Comets are small celestial bodies of rock and ice which can put on a spectacular display. A particularly grand sighting of a comet can become so bright it can be seen during daylight, with a tail that arcs across the sky.
Comets and asteroids differ in a number of ways. Both are relatively small rocky bodies, but comets are composed of dust, ice, and frozen gases. Active comets are also distinguished by having an unbound, two part atmosphere: the coma and the tail.
The coma surrounds the nucleus of dust and ice, and is caused by the frozen gases being released as the comet heats up. These gases are pushed into space by stellar wind and pressure, causing the tail. Though the nuclei of comets are small, the coma and tails can be great. Comas can reach 15 times the diameter of the Earth, and tails can stretch as far as Earth is from the Sun (150 million kilometres).
The orbital periods of comets can range from a couple of decades to potentially millions of years. Short period comets originate in the Kuiper belt; a band of comets lying beyond Pluto’s orbit. It is believed that long-period comets come from the Oort cloud, which is a theatrical cloud of myriad comets surrounding the Sun from the far reaches of the Solar System.
Periodic comets leave trails of debris. These bits of debris enter the Earth’s atmosphere when the planet passes through the trail, causing annual meteor showers.
There are over 5000 known comets in the Solar System, but the number of actual comets may be exponentially higher. The Oort cloud is thought to contain billions, if not trillions of comets.
Galaxies are large systems of stars (and everything which orbits them), interstellar gas and dust, and dark matter; all held together by gravity. Galaxies are some of the oldest things in the universe. The oldest galaxies formed only a few hundred million years after the Big Bang – a fraction of the universe’s 13.8 billion year time line. The estimations on how many galaxies there are in our universe lie between 200 billion and 2 trillion.
Galaxies come in a variety of shapes and sizes. A galaxy can have one of three general shapes: elliptical, spiral and irregular and each can have certain variations. The smallest galaxies are called dwarf galaxies, and may contain only a hundred million or so stars. Giant galaxies on the other hand could potentially contain trillions of stars. A small galaxy could be only a few thousand light years across, where a giant one can span 300 000 light years. The Milky Way is quite large, measuring 100 000 light years in diameter.
The majority of galaxies have supermassive black holes at their centres. Supermassive black holes are extremely dense objects which are millions and even billions of times more massive than the Sun. Everything contained in the galaxy orbits about this centre of mass, and the orbital period is called a galactic year. The Sun’s galactic year is 225 – 250 million years.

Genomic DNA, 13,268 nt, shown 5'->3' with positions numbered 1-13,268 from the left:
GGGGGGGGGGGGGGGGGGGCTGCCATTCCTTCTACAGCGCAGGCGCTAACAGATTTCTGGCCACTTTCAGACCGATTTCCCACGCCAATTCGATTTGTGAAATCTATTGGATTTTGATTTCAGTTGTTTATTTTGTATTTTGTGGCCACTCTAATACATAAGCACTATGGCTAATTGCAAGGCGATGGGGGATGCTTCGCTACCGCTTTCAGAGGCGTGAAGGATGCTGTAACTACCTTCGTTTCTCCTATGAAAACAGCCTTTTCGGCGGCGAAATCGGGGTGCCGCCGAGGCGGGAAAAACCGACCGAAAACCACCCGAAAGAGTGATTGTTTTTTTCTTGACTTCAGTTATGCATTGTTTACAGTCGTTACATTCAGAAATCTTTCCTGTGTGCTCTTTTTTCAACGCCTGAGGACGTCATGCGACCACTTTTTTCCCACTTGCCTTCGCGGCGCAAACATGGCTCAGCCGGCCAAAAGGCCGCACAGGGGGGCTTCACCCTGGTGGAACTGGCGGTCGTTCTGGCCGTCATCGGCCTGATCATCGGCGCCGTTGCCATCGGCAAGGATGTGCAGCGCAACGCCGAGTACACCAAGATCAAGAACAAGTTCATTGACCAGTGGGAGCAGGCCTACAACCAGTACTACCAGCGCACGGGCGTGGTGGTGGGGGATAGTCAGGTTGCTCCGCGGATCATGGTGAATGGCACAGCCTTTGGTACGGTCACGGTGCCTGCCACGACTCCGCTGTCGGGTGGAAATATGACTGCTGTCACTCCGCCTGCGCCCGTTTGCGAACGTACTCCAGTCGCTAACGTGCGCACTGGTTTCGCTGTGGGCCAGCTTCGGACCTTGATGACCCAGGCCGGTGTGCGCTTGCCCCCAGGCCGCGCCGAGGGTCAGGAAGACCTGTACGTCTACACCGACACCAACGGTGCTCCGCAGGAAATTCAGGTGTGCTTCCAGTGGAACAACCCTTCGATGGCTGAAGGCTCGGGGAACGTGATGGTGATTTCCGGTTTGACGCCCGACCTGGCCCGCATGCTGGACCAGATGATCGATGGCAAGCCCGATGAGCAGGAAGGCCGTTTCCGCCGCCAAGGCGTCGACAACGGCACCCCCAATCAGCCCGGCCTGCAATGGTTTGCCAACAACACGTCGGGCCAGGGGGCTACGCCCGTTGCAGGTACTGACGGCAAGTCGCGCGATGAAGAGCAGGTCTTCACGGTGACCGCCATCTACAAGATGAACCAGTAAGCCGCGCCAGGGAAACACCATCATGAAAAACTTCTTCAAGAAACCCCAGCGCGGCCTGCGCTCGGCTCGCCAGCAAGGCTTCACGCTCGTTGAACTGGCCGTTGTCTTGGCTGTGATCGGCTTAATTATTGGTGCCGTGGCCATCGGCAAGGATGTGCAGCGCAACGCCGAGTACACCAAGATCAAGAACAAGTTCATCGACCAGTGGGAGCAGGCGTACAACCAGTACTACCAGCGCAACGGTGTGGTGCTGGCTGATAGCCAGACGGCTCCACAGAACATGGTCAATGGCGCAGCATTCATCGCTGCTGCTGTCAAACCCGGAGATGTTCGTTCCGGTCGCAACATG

Millions of light years separate the galaxies, but that does not mean a quiet existence. Interactions are frequent. Galaxies have close encounters, collide and merge. The Milky Way and its neighbour Andromeda are currently heading straight for one another, and will eventually merge.
See also: Quasar
The Messier objects are 110 varying celestial bodies, 105 of which were published in a list by Charles Messier over a ten year period in the late 1700s.
Messier had a passion for hunting comets. The trouble was that many nebulae and galaxies can have fuzzy appearances similar to those of comets – until taking a closer look. Frustrated, Messier listed these objects to avoid wasting any further time on them!
The list is a standard today, and includes diffuse nebulae, planetary nebulae, open clusters, globular clusters, and galaxies. Each object has an assigned M-number. For example, the Butterfly Cluster in Scorpius is also known as M6.
Objects on the list are some of the closest and brightest deep sky objects from Earth. They are also exceptionally beautiful to view, even through small aperture instruments. It should be noted though that Messier compiled the list based on his observations north of the celestial equator, so it is not necessarily comprehensive.
There is a time during spring when all Messier objects are visible in a single night. Amateur astronomers make an all-night party of this (naturally): a Messier marathon.